There are many bridging loan providers all offering different kinds of loans, so it’s just as well that a bridging loan broker can make the process of finding the best deal easier.
A bridging loan is a short-term loan often used to complete the purchase of property. To apply for one, you can go direct to a bridging finance lender, but you cannot be sure of getting the best deal that way. Most financial experts recommend using a bridging loan broker.
No fixed rates
With most standard loans or mortgages from banks or building societies, it is relatively easy to know what the interest rates are. You can go online or use a price comparison site to get an idea of interest rates.
Bridging loans usually do not have fixed rates, however. A bridging loan assessor looks at each individual bridging loan application and sets the interest rate according to what the assessor feels is the risk level. Different lenders have varying criteria when assessing risk.
A bridging loan broker will be able to conduct an initial assessment of a loan application, and then match the borrower to the lender able to provide the best deal.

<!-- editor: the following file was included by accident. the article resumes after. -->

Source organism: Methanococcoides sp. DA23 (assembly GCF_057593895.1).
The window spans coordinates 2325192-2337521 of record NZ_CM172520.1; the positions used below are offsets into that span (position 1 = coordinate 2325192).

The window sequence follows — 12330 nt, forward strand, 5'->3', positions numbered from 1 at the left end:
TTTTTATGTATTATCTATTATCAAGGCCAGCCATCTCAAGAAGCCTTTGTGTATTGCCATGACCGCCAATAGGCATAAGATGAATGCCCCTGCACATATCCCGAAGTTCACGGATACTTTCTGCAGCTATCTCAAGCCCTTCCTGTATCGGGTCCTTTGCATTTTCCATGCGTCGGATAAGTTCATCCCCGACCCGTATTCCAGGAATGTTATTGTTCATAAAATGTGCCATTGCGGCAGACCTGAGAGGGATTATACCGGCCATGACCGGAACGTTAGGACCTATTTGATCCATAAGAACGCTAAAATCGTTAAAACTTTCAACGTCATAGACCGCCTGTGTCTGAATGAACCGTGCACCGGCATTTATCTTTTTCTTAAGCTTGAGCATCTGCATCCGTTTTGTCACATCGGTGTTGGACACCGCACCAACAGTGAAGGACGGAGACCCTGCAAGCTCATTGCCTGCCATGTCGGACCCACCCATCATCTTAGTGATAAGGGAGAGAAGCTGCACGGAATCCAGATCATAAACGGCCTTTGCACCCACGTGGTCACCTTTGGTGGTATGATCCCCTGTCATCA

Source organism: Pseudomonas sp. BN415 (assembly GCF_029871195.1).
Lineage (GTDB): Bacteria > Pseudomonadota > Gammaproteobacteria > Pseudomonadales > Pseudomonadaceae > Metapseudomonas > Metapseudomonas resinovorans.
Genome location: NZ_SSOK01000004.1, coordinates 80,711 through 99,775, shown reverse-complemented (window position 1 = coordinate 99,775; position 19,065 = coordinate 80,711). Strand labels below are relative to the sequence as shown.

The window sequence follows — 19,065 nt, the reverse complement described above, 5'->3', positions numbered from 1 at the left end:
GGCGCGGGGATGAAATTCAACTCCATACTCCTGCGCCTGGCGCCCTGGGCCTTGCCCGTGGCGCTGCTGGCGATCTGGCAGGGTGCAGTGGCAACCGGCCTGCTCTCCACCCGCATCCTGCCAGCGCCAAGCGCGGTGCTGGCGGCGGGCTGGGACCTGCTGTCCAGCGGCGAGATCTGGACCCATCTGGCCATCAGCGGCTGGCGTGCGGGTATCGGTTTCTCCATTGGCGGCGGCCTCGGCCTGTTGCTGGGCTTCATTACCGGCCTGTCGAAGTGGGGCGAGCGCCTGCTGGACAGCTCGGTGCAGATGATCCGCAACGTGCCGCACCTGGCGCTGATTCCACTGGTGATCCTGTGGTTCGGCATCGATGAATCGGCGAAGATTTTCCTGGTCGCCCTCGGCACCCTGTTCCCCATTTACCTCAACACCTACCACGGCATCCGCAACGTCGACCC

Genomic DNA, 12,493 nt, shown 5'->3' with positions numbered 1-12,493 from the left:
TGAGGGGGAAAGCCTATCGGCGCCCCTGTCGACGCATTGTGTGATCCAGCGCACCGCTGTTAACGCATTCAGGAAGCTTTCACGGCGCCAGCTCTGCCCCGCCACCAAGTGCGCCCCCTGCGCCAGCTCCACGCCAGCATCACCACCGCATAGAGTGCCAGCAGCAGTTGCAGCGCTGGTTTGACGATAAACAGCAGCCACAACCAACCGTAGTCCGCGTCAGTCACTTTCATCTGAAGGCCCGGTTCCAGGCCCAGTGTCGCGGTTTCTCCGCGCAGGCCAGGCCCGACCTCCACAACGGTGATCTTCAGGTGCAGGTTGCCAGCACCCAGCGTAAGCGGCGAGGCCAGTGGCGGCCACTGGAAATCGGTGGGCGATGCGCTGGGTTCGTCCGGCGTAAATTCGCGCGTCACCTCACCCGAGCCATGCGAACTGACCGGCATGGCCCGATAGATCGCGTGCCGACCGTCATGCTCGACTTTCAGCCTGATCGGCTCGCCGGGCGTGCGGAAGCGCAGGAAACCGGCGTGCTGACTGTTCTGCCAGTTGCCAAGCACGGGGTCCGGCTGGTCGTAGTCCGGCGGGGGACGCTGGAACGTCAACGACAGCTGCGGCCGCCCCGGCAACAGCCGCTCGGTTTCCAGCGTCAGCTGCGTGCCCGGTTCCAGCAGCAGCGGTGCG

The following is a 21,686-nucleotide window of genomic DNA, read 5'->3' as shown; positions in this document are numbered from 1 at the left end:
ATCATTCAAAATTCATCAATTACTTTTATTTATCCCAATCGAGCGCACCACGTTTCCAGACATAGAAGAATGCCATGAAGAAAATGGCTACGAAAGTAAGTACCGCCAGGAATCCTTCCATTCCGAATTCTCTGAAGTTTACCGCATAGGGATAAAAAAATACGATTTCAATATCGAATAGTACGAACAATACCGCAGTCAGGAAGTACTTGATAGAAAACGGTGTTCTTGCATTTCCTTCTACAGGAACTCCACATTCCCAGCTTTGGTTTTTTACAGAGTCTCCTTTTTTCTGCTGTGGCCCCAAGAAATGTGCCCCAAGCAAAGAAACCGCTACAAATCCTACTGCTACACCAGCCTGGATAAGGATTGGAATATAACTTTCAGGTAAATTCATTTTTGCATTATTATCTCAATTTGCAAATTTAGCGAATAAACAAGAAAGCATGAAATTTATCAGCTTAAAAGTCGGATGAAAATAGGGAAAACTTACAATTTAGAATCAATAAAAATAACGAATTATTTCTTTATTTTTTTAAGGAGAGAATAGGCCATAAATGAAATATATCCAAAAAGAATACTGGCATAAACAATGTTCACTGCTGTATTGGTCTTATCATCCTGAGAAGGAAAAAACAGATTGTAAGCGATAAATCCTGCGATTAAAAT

There are many uses of a bridging loan and some lenders specialise in a particular area. For example, some lenders specialise in providing bridging loans for purchasing properties at auctions. If your loan is better provided by a specialised lender, the broker will be able to match your requirements to a suitable lender.
Help with the application
For all bridging loans, you will need to provide information and documentation to support your application. The specific documentation required depends on the type of loan. A broker will know exactly what information is needed and the type of supporting documents.
A bridging loan requires an exit strategy, which is when and how the bridging loan will be repaid. The bridging loan can be closed, meaning it has a fixed repayment date, or an open loan that has a flexible repayment date. The bridging loan broker can ensure that the exit plan is realisable and can help you choose the closed or open options.
The longer term
Many people use a bridging loan to bridge the gap until more long-term finance is available. A loan used to complete a house purchase will be repaid after a standard long-term mortgage has been arranged. A landlord can use a bridging loan to buy and renovate derelict property that is not eligible for a standard mortgage. After the building work is complete, a commercial buy-to-let mortgage can be applied for.
A broker who deals with both bridging loans and long-term mortgages can arrange and advise on both. Often, the mortgage will be the main part of the exit strategy, and the broker can make sure that the mortgage funds are ready on the bridging loan repayment date.
For advice on your bridging loan requirements, contact the experts at Ascot Bridging Finance.